May 24 (UPI) -- Taiwan's highest court ruled Wednesday that current civil law prohibiting same-sex marriage is unconstitutional.
The Council of Grand Justices gave the Taiwanese parliament, known as the Legislative Yuan, two years to amend Article 972 of the country's civil code, or write a new law, reflecting that agreements to marry can be undertaken by two people of the same sex. The court's decision effectively legalizes same-sex marriage, taking Taiwan one step closer to becoming Asia's first country to recognize same-sex marriage.
"Our target is to complete this whole process within this year," Taiwanese same-sex activist Wayne Lin told CNN.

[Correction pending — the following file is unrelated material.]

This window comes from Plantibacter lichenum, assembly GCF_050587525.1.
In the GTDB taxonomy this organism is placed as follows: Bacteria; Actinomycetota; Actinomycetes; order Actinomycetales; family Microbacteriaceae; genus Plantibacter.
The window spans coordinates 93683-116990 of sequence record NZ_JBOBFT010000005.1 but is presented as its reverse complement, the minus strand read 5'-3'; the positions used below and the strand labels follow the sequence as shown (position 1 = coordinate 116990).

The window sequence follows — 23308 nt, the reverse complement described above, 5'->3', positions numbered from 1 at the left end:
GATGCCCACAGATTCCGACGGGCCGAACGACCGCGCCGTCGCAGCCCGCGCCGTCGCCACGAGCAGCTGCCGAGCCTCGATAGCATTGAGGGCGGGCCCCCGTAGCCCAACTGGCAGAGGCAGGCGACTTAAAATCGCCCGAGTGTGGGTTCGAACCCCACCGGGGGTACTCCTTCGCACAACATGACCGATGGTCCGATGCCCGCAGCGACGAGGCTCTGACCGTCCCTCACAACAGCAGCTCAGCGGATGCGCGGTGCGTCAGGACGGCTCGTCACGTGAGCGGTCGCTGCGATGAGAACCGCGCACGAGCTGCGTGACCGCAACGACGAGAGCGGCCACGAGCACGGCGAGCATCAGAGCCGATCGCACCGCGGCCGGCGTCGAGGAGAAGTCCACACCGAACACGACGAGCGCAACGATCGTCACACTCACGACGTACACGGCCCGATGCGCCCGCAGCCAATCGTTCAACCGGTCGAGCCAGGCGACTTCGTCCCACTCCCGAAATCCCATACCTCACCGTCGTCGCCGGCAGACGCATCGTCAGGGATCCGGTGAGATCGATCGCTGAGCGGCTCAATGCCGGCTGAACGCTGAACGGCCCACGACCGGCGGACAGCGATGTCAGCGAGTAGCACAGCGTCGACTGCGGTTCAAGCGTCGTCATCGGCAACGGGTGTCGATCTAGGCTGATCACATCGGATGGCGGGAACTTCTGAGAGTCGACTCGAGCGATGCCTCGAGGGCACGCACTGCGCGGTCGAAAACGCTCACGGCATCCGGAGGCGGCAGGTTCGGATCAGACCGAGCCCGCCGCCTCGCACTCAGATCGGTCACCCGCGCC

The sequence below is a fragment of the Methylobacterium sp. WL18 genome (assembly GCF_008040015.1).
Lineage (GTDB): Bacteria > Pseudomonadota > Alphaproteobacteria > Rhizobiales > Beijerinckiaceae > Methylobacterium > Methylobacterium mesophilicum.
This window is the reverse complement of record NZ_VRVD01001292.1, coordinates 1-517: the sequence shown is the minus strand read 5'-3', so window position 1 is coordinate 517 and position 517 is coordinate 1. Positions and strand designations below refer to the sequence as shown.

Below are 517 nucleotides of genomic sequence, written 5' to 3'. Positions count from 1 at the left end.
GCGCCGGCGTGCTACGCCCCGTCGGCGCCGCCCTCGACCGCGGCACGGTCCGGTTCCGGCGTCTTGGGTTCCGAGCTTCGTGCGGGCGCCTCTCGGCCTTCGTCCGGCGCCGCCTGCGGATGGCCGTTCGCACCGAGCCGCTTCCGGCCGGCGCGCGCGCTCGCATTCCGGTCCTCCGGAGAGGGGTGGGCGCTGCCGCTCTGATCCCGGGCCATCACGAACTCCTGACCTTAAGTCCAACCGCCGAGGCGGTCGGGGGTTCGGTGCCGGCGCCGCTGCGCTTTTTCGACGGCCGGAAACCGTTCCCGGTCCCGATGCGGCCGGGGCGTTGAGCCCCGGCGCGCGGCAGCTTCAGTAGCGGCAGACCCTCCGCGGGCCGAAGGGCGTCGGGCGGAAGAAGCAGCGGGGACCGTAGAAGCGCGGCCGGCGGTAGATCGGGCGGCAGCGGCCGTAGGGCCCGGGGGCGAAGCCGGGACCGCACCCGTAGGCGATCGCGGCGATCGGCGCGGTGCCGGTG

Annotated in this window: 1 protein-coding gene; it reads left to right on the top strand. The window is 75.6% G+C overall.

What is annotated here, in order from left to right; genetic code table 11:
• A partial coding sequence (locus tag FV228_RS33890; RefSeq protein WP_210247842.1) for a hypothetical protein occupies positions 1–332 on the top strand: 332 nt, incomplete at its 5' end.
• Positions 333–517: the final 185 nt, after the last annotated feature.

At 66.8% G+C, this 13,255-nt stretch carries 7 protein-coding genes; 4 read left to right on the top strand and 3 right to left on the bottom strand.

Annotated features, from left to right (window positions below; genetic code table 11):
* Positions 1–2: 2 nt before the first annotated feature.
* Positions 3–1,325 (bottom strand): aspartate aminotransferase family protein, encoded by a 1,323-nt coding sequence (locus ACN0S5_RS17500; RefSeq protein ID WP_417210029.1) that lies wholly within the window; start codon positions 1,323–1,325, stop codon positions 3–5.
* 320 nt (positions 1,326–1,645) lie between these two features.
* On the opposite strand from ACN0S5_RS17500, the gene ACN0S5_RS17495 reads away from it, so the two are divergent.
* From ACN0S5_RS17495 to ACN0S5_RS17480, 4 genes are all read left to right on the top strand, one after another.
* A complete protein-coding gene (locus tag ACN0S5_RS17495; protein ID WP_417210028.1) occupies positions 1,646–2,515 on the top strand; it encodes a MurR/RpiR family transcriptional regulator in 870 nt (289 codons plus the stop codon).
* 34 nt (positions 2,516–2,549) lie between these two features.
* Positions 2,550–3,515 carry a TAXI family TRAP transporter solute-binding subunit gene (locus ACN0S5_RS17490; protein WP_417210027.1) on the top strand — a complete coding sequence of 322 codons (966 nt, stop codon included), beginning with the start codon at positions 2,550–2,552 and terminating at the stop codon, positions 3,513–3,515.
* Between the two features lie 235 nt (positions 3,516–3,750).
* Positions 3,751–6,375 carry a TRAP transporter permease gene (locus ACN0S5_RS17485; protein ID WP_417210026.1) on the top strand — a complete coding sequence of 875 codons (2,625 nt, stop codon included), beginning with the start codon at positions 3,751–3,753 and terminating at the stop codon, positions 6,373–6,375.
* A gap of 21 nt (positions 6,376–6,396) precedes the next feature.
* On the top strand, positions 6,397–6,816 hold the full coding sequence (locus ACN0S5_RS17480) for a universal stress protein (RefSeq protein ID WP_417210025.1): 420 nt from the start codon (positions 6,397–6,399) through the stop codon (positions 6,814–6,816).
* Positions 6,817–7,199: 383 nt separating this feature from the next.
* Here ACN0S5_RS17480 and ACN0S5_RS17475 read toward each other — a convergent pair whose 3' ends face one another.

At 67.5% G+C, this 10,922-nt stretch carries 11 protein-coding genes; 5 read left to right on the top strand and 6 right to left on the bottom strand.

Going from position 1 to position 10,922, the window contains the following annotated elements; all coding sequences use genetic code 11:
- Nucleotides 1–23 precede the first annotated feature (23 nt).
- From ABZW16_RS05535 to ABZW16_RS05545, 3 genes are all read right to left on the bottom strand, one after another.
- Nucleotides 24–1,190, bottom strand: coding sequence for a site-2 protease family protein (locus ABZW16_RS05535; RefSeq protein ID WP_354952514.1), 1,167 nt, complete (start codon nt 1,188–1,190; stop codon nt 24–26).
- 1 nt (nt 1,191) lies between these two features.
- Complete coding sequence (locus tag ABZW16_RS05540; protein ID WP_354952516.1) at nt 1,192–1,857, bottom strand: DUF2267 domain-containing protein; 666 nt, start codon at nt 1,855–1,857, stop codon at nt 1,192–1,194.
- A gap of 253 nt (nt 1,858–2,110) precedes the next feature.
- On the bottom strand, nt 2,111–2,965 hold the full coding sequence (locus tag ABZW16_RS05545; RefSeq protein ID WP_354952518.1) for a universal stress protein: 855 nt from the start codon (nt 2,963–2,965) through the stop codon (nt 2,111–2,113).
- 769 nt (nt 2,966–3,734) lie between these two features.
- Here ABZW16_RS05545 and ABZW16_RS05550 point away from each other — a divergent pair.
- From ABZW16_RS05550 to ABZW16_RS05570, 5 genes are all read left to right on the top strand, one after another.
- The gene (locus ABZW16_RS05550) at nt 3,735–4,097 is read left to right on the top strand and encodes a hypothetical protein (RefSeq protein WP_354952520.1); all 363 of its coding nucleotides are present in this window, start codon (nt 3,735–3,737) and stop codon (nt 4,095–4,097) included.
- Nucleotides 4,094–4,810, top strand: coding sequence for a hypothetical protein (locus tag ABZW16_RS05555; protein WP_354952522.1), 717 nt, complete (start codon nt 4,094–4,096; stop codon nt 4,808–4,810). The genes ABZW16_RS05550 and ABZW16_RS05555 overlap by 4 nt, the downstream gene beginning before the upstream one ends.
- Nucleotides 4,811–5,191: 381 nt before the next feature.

Legislation to redraft the law stalled in the Taiwanese parliament prior to the ruling, but President Tsai Ing-wen expressed support for same-sex marriage during her 2016 presidential campaign.
LGBT communities elsewhere in Asia face persecution. South Korea's military has cracked down on gay people within its ranks, and while some cities in Japan have legalized same-sex marriage, Japanese law does not protect LGBT people from discrimination.
Indonesia's government generally does not oppose gay lifestyles, but two men were publicly caned in ultra-conservative Aceh province, earlier this week; they were convicted after a vigilante group entered their residence and caught them in bed together. Although activists in China contend that persecution still exists, homosexuality was removed from the Chinese government's official list of mental disorders in 2001.